Fuel prices likely to remain stable despite high charges

Pump prices for both diesel and petrol on the local market are likely to remain stable despite an increase in oil processing charges by Kenya Petroleum Refineries Company.

Pump prices for both diesel and petrol on the local market are likely to remain stable despite an increase in oil processing charges by Kenya Petroleum Refineries Company.

The Company which supplies fuel to the region, recently increased its processing fees for oil from $2.30 (Rwf1200) to $3.50 (Rwf1600) a barrel.

The Kenyan Company says it increased the prices to cater for its operating costs and raise money to upgrade its operations in the next five years. The new tariffs will be effective beginning next month.

While local stakeholders in the industry are yet to meet to discuss the way forward, the Government of Rwanda, which is charged with setting the price of sensitive products like fuel, is pondering to increase fuel subsidies in order to protect local consumers.

“We can not tell you what will happen now because we have to first meet with stakeholders in the industry and negotiate. However, government may increase its subsidy on fuel (reduce taxes).

This will offset the increase and maintain pump price,” Antoine Ruvebana, the Permanent Secretary in Ministry of Trade and Industry told Business Times on Saturday.

Ruvebana also pointed out that government had reduced its subsidy on fuel in the last two months but pump prices were not affected as the decrease was compensated by the reduction of international prices.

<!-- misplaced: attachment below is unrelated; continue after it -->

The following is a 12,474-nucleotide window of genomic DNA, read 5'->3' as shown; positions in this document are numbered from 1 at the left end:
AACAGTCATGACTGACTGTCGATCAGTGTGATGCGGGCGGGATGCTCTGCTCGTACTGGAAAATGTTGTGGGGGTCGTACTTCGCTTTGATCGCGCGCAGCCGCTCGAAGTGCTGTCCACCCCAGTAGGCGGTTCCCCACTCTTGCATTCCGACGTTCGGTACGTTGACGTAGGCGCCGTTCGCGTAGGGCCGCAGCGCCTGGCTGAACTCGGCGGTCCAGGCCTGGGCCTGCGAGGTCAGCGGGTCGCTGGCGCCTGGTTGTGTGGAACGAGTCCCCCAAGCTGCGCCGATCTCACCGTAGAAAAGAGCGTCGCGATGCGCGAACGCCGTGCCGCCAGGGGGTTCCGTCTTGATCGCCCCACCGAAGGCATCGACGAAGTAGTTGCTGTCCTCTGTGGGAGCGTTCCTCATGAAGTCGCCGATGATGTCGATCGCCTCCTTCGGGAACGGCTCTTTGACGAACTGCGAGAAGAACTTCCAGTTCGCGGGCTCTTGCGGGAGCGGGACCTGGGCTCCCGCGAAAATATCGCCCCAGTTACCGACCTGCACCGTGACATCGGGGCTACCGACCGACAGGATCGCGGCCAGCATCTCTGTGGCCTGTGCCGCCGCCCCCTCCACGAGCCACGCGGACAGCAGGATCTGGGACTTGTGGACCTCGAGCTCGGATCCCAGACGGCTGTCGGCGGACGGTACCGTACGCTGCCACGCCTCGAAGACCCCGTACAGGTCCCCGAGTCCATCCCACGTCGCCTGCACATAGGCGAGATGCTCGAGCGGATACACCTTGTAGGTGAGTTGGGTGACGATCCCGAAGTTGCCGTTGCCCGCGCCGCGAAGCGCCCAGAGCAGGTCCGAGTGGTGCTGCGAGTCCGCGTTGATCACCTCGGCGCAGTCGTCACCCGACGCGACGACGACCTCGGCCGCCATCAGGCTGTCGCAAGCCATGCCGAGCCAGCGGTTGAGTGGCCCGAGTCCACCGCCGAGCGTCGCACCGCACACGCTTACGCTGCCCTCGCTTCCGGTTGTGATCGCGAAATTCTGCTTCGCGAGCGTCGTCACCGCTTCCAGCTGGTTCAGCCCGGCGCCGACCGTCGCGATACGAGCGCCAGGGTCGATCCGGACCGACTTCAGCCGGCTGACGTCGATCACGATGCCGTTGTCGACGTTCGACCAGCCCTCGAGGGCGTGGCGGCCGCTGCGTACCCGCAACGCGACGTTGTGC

“If government wants the price to remain as it is, it will have to lower the tax on fuel by increasing subsidies,” he said.

The Permanent Secretary also mentioned that every month a review of the International oil prices is done in order to allow necessary adjustments to be made reflecting changes in the international market.

To align with the East African Community, government has had to reduce its taxation subsidy on fuel which was 40 percent of import duty.

While reading the 2009/10 budget, Minister of Finance and Economic Planning, James Musoni, told parliament that government will lose Rwf12.2 billion in the East African Customs Union partly due to a change in fuel taxation method. Government shifted from ad volorem to specific taxation in order to align with other EAC member states.

Pump prices for both diesel and petrol recently increased to Rwf860 from Rwf825 on each litre. 

Government proposed an increment on fuel levy from Rwf20 to Rwf62.4 per litre in order to bridge the deficit in the Road Maintenance Fund (RMF). The fund has an annual budget of Rwf10 billion.

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